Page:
-12-

-13-


595

591

WON BUDDHISM

WON BUDDHISM

Here again the ethics can be observed from two aspects: One is the ethics for the inferior to elevate itself to the superior. The other is for the superior tc keep its position forever. Then how does the inferior elevate himself to the superior? The inferior must be very careful to be conscious of his position, must try to wear an air of humility and of dull-wittedness to make the superior feel safe. AIso, he must do his best in leaming, his living attitude should be sincere, ffid until he reaches his goal he must make constant effort. Then, what is the ethics which enables the superior to remain an everlasting superior man? The superior man will be degraded, however superior he may be, if he misuses or abuses what he posseses. Therefore if the superior wishes to maintain his position continually as a superior man, he must realize the ethics of benevolance, refraining from abusing his power and must always try to frnd promising inferiors until they grow into superior men like himself. By assisting the inferior, the power of the superior man never becomes weak but becomes stronger. In conclusion, the evolutional ethics which develops the superior and the inferior can be regarded as the motive power which may plant a peace of harmony in the minds of individuals, in societies and in nations.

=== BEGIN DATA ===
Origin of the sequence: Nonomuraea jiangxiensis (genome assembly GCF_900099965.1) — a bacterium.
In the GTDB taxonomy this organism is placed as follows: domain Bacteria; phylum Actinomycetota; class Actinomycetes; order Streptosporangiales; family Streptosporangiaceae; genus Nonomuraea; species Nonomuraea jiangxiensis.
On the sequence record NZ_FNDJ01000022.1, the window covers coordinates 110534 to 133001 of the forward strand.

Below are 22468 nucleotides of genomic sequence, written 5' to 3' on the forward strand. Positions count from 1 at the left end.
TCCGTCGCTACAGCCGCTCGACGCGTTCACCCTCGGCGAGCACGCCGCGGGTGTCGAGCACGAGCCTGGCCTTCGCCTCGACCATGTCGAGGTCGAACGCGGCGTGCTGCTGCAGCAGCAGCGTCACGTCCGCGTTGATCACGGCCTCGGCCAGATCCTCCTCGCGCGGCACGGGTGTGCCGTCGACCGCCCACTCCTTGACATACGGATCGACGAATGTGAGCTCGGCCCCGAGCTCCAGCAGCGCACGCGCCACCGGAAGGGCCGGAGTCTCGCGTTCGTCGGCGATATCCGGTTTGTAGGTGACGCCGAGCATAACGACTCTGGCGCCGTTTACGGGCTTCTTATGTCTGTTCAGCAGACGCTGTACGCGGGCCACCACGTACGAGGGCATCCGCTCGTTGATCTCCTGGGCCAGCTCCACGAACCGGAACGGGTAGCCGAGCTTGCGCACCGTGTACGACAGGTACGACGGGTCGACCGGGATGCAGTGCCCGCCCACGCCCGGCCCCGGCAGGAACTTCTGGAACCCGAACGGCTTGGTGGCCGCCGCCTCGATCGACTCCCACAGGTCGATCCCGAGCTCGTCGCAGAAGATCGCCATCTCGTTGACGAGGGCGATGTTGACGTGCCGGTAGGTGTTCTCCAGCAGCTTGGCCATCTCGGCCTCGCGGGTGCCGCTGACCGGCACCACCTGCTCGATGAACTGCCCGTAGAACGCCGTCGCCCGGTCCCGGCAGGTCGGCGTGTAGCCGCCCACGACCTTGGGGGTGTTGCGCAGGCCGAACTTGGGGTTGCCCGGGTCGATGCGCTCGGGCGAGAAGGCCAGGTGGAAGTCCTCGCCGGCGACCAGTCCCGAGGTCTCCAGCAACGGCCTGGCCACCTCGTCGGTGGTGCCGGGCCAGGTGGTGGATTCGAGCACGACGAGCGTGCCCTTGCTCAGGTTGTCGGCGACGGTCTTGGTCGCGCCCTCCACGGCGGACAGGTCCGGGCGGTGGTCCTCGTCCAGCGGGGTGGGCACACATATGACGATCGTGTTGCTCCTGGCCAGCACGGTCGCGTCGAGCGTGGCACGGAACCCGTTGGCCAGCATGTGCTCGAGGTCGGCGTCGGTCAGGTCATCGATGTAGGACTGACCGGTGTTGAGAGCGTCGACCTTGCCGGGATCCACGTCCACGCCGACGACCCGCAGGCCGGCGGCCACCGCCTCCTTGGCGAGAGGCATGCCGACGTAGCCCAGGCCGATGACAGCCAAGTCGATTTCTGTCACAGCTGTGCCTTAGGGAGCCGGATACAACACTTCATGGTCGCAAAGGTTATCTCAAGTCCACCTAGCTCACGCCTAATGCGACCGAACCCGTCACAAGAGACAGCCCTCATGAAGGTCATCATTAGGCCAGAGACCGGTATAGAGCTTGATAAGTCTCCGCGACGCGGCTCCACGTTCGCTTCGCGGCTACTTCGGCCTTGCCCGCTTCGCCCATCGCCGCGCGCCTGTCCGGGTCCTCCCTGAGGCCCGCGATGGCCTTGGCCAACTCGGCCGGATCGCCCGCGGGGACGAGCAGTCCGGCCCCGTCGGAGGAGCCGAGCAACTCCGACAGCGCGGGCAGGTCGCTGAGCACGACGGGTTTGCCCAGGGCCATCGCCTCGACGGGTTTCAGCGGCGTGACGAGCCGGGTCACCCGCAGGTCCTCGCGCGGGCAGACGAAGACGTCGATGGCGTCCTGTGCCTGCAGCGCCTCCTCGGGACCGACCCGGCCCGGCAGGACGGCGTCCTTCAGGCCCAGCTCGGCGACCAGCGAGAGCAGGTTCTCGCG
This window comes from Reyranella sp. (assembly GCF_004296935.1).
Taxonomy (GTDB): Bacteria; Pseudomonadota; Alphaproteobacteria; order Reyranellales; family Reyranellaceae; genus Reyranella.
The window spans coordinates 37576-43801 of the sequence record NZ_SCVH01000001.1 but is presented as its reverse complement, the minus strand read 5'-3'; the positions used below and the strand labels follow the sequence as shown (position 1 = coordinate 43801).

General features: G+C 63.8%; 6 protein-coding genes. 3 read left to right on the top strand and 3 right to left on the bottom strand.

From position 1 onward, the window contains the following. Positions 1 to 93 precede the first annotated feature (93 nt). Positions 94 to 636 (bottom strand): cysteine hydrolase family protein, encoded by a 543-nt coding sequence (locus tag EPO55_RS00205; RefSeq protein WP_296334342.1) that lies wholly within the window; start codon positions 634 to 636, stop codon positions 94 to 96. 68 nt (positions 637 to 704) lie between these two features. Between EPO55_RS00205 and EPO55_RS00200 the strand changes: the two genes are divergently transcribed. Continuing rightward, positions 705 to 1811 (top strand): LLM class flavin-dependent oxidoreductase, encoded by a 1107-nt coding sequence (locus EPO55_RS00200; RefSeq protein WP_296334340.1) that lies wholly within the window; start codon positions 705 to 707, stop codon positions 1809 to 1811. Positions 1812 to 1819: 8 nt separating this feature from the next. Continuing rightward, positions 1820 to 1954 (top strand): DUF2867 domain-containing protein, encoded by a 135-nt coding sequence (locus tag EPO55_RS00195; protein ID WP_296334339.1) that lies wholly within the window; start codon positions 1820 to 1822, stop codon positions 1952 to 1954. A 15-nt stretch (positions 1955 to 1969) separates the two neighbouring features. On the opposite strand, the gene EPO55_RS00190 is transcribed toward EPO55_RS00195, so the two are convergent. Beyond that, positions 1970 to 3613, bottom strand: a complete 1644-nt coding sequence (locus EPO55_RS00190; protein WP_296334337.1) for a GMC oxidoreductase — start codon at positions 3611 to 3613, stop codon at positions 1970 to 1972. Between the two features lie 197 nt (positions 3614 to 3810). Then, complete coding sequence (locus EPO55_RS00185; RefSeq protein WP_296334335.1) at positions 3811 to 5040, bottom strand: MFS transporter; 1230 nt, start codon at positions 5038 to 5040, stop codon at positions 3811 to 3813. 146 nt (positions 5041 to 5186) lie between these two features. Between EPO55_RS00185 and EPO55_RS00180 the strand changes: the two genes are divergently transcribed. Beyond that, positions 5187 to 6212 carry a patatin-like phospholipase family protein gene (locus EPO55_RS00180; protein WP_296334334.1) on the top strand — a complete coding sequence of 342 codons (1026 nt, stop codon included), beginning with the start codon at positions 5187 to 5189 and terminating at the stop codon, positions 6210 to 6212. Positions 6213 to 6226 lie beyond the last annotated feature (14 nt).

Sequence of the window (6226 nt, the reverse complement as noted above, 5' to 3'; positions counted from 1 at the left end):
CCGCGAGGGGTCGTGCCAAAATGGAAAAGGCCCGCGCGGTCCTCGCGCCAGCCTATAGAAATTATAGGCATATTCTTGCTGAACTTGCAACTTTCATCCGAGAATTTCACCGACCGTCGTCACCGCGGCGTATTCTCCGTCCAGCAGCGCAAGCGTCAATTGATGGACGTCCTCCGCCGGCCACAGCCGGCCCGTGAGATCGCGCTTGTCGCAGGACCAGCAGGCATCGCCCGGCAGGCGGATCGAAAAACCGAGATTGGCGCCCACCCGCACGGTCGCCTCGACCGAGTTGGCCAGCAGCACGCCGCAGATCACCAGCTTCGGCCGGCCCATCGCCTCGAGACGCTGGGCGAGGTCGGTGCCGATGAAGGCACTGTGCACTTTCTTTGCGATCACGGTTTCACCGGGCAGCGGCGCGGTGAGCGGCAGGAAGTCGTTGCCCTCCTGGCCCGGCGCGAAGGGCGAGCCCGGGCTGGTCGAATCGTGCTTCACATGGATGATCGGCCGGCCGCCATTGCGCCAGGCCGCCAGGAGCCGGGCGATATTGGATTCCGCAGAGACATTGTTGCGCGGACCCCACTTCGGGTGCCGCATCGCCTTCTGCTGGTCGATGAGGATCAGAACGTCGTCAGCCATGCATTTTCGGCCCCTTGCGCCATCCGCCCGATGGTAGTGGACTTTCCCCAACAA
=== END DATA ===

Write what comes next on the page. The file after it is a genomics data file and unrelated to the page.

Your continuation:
A

Research of Ven. Sotaesan, the Founder of Won Buddhism -

upon the ground of the fundamental spirit of opening l{on Buddhism by Dr. Chun Eun Song Preface

Won Buddhism, which made its fint appearance in an out-of-theway place, Kilyong-ni, Bak-soo-myun, Yung-kwang county, Chulla Namdo Province of Korea, has been forming a new image in the field